“If you are not disciplined (and everyone undergoes discipline), then you are illegitimate children and no true sons” (Hebrews 12:8, NIV). Generic Christianity believes that a simple, verbal confession of Christ saves you. A shrinking number of Christians insist a person must sincerely repent and be baptized to be saved. Apostolic believe that salvation requires repentance, water baptism in Jesus’ name, and the infilling of the Holy Spirit (Acts 2:38). Everyone believes something must happen to the thinking of any individual who wants to be saved. This “something” brings a person into a brand-new relationship with God. The most common word in the Scriptures used for this is “son,” or child (gender-neutral).

When a baby is born into the world, he or she is related to the parents. The DNA of the parents infuses every cell of the newborn. No one can dispute the fact that every person on the planet came from a specific set of parents. This cements the blood relationship. Spiritually, we must ask if this is the same in terms of our relationship to God. Yes. Our initial experience of faith resembles natural birth in a relational aspect. But is there anything necessary beyond the new birth to qualify us as children of God?

Jewish custom answers this question. Although born into a Jewish family, sonship was not fully established at birth. That’s why Paul wrote the Galatians and said, “Now I say that the heir, as long as he is the child, does not differ at all from a slave, though he is master of all, but is under guardians and stewards until the time appointed by the father. Even so we, when we were children were in bondage under the elements of the world. But when the fullness of the time had come, God sent forth His Son, born of a woman, born under the law, to redeem those who were under the law, that we might receive the adoption as sons” (Galatians 4:1-5).

The legitimately born child had the potential to ascend to a fully credentialed member of the family but was expected to go through training and maturation before being granted that position. The child’s status progressed from relational to positional. As a precursor to this idea, John said, “But as many as received Him, to them He gave the right to become children of God, to those who believe in His name: who were born, not of blood, nor of the will of the flesh, nor of the will of man, but of God” (John 1:12-13). Other scriptures expanding on spiritual adoption deal with the same concept (Romans 8:15, 24; 9:4; Ephesians 1:5).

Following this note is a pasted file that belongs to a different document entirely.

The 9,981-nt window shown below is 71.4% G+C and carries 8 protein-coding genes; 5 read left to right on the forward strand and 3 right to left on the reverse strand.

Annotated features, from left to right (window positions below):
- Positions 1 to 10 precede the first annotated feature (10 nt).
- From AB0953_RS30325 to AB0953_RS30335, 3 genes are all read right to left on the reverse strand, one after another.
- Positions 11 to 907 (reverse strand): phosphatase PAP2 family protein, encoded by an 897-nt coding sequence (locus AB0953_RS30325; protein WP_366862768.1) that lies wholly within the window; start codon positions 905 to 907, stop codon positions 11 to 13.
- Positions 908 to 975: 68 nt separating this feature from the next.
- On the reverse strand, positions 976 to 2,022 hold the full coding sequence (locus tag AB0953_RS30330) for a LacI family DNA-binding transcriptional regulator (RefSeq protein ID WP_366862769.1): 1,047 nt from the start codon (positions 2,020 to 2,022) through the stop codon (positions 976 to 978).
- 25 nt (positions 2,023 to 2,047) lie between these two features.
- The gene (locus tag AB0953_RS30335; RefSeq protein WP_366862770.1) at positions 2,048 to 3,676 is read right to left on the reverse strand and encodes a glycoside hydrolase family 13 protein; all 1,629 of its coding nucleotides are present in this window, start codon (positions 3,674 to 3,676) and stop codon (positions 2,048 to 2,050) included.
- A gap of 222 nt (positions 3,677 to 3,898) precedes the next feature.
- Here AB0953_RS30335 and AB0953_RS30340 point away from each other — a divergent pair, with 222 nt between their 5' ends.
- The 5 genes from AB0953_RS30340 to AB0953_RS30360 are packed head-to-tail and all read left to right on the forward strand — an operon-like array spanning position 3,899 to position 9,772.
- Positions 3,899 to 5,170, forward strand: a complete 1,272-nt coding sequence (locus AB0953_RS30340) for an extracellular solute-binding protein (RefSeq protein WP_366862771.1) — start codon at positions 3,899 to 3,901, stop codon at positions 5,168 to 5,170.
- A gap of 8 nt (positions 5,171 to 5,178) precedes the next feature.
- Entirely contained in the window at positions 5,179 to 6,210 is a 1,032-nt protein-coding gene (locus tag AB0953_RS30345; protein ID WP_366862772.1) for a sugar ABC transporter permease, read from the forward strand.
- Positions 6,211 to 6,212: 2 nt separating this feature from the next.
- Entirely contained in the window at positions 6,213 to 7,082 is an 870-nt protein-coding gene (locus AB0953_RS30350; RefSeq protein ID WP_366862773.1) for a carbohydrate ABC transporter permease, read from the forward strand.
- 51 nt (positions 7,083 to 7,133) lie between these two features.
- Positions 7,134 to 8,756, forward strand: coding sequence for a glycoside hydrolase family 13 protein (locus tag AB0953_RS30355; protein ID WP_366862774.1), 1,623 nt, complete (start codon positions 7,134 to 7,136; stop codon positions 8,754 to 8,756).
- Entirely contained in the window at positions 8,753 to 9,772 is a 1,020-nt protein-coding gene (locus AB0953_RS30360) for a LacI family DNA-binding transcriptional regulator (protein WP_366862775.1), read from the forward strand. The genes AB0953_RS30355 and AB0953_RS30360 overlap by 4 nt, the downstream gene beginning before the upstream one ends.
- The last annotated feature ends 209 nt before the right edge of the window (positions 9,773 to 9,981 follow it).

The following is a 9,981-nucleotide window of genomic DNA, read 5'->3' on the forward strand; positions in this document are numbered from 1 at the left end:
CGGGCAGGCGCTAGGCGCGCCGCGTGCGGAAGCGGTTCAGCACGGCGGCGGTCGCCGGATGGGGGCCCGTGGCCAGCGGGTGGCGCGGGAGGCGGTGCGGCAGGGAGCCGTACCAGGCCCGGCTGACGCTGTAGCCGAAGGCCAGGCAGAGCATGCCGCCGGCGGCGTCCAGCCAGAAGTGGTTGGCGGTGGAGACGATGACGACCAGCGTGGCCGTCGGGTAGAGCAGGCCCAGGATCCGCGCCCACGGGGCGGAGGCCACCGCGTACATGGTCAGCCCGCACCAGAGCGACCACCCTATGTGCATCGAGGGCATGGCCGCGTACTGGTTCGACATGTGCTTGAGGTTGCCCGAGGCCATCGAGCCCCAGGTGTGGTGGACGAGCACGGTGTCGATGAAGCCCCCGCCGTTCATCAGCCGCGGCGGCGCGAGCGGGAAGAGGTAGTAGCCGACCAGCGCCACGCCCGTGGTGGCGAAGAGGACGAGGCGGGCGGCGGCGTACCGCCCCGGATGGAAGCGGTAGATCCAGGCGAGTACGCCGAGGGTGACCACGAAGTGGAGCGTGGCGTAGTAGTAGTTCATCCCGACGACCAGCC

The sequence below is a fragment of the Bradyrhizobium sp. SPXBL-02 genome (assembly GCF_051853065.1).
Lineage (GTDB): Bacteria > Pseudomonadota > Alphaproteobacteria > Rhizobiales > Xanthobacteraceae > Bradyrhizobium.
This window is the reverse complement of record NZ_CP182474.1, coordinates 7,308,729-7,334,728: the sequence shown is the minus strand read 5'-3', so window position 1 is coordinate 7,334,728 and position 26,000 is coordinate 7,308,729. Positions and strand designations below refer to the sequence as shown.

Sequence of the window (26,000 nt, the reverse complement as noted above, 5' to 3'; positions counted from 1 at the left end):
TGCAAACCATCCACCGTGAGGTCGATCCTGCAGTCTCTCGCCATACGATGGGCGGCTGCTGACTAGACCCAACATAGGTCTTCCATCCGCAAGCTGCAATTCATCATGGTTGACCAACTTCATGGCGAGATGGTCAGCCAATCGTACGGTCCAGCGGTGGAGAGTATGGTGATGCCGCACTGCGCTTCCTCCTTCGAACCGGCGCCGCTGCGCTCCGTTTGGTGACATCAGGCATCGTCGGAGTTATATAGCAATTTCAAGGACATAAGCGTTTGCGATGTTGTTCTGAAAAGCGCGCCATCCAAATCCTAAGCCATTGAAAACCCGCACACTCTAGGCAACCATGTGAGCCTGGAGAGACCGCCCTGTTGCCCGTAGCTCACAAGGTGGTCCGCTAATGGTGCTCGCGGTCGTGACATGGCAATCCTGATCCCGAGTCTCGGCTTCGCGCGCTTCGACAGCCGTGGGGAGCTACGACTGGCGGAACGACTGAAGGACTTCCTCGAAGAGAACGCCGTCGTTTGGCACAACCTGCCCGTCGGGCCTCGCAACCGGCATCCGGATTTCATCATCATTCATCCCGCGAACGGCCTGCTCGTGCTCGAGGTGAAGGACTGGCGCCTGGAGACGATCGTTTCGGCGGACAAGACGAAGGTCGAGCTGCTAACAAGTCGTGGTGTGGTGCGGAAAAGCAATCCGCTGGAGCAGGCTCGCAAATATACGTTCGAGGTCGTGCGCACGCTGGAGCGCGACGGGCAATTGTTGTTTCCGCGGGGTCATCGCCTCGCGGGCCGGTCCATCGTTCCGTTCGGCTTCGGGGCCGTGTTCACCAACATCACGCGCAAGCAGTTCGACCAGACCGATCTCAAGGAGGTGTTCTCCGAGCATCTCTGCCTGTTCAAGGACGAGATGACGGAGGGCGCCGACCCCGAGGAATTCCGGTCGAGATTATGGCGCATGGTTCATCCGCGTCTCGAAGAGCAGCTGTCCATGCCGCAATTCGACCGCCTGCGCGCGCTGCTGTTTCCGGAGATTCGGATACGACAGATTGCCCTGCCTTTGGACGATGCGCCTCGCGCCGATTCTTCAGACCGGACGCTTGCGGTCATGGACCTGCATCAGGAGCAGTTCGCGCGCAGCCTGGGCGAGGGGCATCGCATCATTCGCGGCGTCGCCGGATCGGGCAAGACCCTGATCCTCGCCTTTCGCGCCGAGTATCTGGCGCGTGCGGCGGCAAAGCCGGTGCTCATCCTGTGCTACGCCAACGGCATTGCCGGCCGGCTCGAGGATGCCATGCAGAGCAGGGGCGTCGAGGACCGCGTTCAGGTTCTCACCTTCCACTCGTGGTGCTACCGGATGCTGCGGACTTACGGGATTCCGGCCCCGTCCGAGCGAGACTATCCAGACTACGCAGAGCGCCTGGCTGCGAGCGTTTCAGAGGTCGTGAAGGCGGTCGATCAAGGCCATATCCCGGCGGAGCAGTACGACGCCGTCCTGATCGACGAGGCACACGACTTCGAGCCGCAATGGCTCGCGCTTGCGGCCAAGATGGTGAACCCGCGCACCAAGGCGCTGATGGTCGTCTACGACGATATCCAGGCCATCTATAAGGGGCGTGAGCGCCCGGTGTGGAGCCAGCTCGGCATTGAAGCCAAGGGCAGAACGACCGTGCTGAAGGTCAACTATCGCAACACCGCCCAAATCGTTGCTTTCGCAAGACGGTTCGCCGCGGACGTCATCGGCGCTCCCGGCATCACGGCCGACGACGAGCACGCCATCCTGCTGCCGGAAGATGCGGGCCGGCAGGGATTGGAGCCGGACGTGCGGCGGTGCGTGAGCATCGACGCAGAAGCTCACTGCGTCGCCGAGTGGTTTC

To clarify, the new birth qualifies you to become a child of God. It represents the first level of regeneration, but if you want to move into legitimate, full-blown sonship, you must submit to discipline, chastening, rebuke, and even tribulation to be adopted into the family. Does this sound like heresy? I thought so, too until I began thinking about it. I reflected on the fact that multiplied millions of people claim Christianity as their faith, yet the vast majority have few, if any, earmarks of true Christianity. Why is that? Even in local congregations, a sizable number of attendees populate the rolls, but a much smaller percentage of them get involved in the church.

It appears that many people get their spiritual DNA but fail to progress to sonship. In the political realm, just because you sign a petition doesn’t mean you are ready to become an activist for the cause. If this assessment is not true, then why did the writer to the Hebrews bother with the discourse on discipline and chastening? What would be the benefit of such a passionate exposition on a totally unnecessary aspect of living for God? If I can have a relationship with Christ and forgo the stress and discomfort of tests and trials, why would I expose myself to those rigors?

New Testament writers expressed this sentiment so strongly that it could easily be interpreted as thematic. Over and over, believers are challenged to contend, fight, endure, improved, struggle, and advance in their devotion to God. Paul wrote to the Corinthians, “Do you not know that in a race all the runners run, but only one gets the prize? Run in such a way as to get the prize. Everyone who competes in the games goes into strict training. They do it to get a crown that will not last; but we do it to get a crown that will last forever. Therefore I do not run like a man running aimlessly; I do not fight like man beating the air. No, I beat my body and make it my slave so that after I have preached to others, I myself will not be disqualified for the prize” (I Corinthians 9:24-27, NIV).